Many people, myself included, were astounded by Robin Thicke
's audacious 'borrowing' for their smash hit, "Blurred Lines." Before news of the track's similarities to the Marvin Gaye classic, "Got To Give It Up," surfaced, however, I admittedly didn't make the connection. I had heard the latter maybe once years ago, but it wasn't fresh in my mind by a long shot. When YouTube comparisons began to pop up, I couldn't believe my ears. How could such talented, high-profile artists make a tactical error of that magnitude? The only logical explanation of course is that Pharrell and Thicke assumed the Gaye family would let it slide or, even more outlandishly, figured the offense would go unnoticed. Whatever their original intentions were, the offenders had their day in court. And now, like the annoying kid in a children's game of freeze tag, they're calling for a re-do. Unfortunately, neither parties' actions in this debacle have served to progress the music industry's severe lack of legal precedent in this department, therefore they are both inductees in this week's Hall Of Shame.
The Gaye camp's original beef with "Blurred Lines" is certainly legitimate; musically, the two tracks are near identical. That being said, Marvin Gaye wasn't talking about his dick being so big that it will "tear your ass in two," or at the very least he was polite about it. And if Pharrell and Thicke were that passionate about their track, they could have just released it as a cover; most laypeople these days wouldn't have known the difference anyway. Their issue with that was clearly that cover-law prohibits altering the original lyrics, which would have barred the inclusion of poetic flattery like, "You the hottest bitch in this place" (I've tried that line and for some reason it never works). The act of irreverently releasing the song, similarities and all, was a disservice to the music industry and a move that could only help perpetuate the larger issues that plague rights and royalties.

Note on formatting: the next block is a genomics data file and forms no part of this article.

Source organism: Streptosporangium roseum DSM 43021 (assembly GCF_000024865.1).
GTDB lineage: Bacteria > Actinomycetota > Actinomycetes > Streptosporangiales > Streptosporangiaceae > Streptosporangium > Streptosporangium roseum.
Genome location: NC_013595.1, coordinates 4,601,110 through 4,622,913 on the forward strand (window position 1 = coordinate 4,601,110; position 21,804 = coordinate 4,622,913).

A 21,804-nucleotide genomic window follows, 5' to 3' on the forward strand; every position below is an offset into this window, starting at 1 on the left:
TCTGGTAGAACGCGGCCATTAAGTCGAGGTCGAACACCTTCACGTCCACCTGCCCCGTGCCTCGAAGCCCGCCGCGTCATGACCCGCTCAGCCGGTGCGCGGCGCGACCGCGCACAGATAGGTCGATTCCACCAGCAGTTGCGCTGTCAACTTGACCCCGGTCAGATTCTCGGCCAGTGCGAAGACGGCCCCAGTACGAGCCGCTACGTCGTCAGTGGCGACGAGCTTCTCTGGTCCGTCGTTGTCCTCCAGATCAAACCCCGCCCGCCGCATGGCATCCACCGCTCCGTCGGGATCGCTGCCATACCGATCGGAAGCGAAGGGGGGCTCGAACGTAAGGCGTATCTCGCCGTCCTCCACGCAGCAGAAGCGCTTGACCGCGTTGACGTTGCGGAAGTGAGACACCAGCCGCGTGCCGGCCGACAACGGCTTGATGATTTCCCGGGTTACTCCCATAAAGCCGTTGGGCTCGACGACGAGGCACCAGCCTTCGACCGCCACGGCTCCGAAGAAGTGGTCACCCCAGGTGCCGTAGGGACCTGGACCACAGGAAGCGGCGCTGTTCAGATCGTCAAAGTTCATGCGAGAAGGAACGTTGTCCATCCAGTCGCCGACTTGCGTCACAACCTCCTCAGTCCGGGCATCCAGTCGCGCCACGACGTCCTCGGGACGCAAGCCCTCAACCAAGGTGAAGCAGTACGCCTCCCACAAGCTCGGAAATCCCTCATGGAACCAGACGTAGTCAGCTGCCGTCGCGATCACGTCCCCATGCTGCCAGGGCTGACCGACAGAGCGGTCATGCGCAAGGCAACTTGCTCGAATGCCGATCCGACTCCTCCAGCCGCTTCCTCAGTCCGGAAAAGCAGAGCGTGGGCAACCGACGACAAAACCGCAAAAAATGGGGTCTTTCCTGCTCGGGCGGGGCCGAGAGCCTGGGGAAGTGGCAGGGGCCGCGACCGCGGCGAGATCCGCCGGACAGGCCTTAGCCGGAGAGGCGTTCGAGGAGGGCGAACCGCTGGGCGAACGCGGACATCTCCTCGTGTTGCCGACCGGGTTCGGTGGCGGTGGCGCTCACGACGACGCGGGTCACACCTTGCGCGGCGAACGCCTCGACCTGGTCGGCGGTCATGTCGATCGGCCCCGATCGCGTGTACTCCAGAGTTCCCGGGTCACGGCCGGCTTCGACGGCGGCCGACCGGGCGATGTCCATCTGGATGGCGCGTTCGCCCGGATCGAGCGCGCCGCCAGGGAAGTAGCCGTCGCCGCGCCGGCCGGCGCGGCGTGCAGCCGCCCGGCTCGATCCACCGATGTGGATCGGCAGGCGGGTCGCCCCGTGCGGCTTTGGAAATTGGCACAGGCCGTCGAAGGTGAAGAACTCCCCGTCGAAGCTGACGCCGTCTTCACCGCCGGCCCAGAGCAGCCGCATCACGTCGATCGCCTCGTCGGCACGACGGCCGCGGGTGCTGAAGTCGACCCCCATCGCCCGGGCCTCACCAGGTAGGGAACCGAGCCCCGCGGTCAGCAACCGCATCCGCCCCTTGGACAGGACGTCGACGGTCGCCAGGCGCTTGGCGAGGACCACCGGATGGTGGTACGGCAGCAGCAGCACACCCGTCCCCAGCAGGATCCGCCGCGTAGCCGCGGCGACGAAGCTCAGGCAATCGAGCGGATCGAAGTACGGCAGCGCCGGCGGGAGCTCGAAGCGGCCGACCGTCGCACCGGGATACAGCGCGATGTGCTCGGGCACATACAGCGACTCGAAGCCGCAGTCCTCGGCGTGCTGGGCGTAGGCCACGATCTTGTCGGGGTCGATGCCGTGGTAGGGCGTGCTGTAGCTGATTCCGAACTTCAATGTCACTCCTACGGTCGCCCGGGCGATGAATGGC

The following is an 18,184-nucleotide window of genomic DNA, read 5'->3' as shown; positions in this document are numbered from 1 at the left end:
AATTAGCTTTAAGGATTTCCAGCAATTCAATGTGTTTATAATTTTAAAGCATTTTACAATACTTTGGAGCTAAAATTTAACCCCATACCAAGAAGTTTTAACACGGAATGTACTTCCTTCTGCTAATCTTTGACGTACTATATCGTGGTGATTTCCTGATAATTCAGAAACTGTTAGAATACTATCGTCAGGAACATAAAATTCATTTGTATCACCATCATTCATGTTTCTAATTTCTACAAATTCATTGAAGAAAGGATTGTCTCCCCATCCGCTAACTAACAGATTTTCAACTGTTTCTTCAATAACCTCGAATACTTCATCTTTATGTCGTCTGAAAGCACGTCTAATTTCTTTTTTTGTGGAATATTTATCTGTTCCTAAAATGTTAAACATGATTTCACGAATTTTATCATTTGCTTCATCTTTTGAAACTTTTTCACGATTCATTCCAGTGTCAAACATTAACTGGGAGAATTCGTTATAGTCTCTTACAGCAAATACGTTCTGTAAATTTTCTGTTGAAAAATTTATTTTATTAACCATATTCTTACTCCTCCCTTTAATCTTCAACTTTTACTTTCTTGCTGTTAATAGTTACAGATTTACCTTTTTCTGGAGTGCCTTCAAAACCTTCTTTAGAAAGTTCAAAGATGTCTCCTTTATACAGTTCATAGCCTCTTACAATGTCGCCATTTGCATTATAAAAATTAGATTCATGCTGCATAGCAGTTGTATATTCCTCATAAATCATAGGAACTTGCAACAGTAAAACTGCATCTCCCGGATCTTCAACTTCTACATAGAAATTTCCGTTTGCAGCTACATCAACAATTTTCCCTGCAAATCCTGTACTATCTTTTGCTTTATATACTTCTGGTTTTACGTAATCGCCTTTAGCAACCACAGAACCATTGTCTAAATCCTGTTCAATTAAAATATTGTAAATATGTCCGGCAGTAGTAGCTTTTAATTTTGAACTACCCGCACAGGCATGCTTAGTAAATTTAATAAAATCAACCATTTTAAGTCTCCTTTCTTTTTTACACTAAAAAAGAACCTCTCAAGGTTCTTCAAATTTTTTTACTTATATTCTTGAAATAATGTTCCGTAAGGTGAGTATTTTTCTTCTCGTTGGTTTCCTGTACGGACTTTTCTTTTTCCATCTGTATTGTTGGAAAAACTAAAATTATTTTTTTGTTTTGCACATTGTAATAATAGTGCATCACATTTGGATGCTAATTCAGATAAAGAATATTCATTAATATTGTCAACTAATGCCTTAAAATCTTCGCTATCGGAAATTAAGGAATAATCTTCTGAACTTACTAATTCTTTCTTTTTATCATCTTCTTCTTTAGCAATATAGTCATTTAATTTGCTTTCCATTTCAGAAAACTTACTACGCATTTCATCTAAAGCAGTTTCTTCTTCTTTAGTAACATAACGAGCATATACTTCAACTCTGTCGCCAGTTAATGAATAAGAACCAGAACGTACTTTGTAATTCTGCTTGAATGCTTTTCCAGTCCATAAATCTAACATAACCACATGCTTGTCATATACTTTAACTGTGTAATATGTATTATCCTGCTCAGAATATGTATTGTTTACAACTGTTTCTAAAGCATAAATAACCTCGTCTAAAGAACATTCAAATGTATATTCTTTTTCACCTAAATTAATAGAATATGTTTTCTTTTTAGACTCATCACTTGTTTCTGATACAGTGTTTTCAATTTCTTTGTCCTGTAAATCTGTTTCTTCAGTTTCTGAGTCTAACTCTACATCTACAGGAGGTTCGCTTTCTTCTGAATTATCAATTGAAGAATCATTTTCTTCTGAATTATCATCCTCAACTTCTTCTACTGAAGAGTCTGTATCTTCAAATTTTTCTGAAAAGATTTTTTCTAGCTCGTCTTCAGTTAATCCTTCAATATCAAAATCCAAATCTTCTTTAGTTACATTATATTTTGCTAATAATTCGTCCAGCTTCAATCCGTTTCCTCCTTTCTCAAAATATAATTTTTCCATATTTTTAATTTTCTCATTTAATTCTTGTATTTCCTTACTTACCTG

The judgement against the "Blurred Lines" crew minus T.I., however, was disproportionately severe. If the $7.4 million secured by the Gaye family is in fact double Pharrell's profits from the song, then the original case was a crucifixion and Pharrell was the bald-headed, beat-making Jesus Christ of the music industry. That, in turn, makes today a sort of Easter, in that he who died for the music industry's sins has risen... to suggest a penalty of less than $680,000, that is. And since the ruling was that "5% of the original composition" was copied, that figure seems legitimate to me. Once again, however, this counter does nothing for the larger issue at hand, and is a purely selfish maneuver.
What we need is one of those supreme court cases you learn about in 6th grade social studies that sticks with you forever. Remember Marbury V. Madison? And how about the unforgettable Roe V. Wade? I couldn't tell you one fact about either of these landmark legal occurrences, but I'd sooner forget my own name than forget one of those two. "Thicke V. Gaye" has a wonderful ring to it, and would most certainly establish some semblance of guidelines for appropriate conduct and monetary compensation in situations like this. But if we're not going to use this situation to 'un-blur' the lines between homage and plagiarism, it will remain merely another sad example of musician on musician crime.
Revisit the absurdity at the center of the legal trouble below.